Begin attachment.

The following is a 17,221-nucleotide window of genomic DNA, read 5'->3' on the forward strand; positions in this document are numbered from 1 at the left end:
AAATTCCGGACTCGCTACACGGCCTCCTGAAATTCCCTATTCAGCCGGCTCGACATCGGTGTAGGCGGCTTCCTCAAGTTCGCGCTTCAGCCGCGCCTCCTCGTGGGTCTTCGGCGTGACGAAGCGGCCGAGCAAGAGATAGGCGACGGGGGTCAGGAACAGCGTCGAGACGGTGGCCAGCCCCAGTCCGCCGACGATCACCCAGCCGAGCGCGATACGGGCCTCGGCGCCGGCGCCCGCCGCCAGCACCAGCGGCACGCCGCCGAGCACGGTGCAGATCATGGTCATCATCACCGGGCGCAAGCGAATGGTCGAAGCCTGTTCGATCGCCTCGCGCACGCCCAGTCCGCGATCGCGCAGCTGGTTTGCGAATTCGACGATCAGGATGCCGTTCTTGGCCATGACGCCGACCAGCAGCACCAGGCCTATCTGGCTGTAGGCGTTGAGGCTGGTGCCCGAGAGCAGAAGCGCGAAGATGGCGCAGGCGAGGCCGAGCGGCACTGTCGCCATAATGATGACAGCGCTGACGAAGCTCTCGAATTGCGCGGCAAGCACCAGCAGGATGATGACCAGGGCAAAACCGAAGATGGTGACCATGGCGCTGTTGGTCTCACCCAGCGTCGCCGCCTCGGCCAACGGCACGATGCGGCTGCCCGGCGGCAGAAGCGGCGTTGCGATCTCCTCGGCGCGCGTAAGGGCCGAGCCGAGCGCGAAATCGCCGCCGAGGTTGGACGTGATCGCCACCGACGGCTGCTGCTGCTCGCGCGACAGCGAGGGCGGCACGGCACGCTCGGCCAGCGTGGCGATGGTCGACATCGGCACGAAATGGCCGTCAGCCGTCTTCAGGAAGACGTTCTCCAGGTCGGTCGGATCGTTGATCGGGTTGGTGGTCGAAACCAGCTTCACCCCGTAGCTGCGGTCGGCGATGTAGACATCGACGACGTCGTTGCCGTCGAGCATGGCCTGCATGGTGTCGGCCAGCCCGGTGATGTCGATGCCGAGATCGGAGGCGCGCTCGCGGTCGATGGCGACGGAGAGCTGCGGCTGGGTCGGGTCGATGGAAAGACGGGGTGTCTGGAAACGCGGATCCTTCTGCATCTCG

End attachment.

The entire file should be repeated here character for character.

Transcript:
The following is a 17,221-nucleotide window of genomic DNA, read 5'->3' on the forward strand; positions in this document are numbered from 1 at the left end:
AAATTCCGGACTCGCTACACGGCCTCCTGAAATTCCCTATTCAGCCGGCTCGACATCGGTGTAGGCGGCTTCCTCAAGTTCGCGCTTCAGCCGCGCCTCCTCGTGGGTCTTCGGCGTGACGAAGCGGCCGAGCAAGAGATAGGCGACGGGGGTCAGGAACAGCGTCGAGACGGTGGCCAGCCCCAGTCCGCCGACGATCACCCAGCCGAGCGCGATACGGGCCTCGGCGCCGGCGCCCGCCGCCAGCACCAGCGGCACGCCGCCGAGCACGGTGCAGATCATGGTCATCATCACCGGGCGCAAGCGAATGGTCGAAGCCTGTTCGATCGCCTCGCGCACGCCCAGTCCGCGATCGCGCAGCTGGTTTGCGAATTCGACGATCAGGATGCCGTTCTTGGCCATGACGCCGACCAGCAGCACCAGGCCTATCTGGCTGTAGGCGTTGAGGCTGGTGCCCGAGAGCAGAAGCGCGAAGATGGCGCAGGCGAGGCCGAGCGGCACTGTCGCCATAATGATGACAGCGCTGACGAAGCTCTCGAATTGCGCGGCAAGCACCAGCAGGATGATGACCAGGGCAAAACCGAAGATGGTGACCATGGCGCTGTTGGTCTCACCCAGCGTCGCCGCCTCGGCCAACGGCACGATGCGGCTGCCCGGCGGCAGAAGCGGCGTTGCGATCTCCTCGGCGCGCGTAAGGGCCGAGCCGAGCGCGAAATCGCCGCCGAGGTTGGACGTGATCGCCACCGACGGCTGCTGCTGCTCGCGCGACAGCGAGGGCGGCACGGCACGCTCGGCCAGCGTGGCGATGGTCGACATCGGCACGAAATGGCCGTCAGCCGTCTTCAGGAAGACGTTCTCCAGGTCGGTCGGATCGTTGATCGGGTTGGTGGTCGAAACCAGCTTCACCCCGTAGCTGCGGTCGGCGATGTAGACATCGACGACGTCGTTGCCGTCGAGCATGGCCTGCATGGTGTCGGCCAGCCCGGTGATGTCGATGCCGAGATCGGAGGCGCGCTCGCGGTCGATGGCGACGGAGAGCTGCGGCTGGGTCGGGTCGATGGAAAGACGGGGTGTCTGGAAACGCGGATCCTTCTGCATCTCG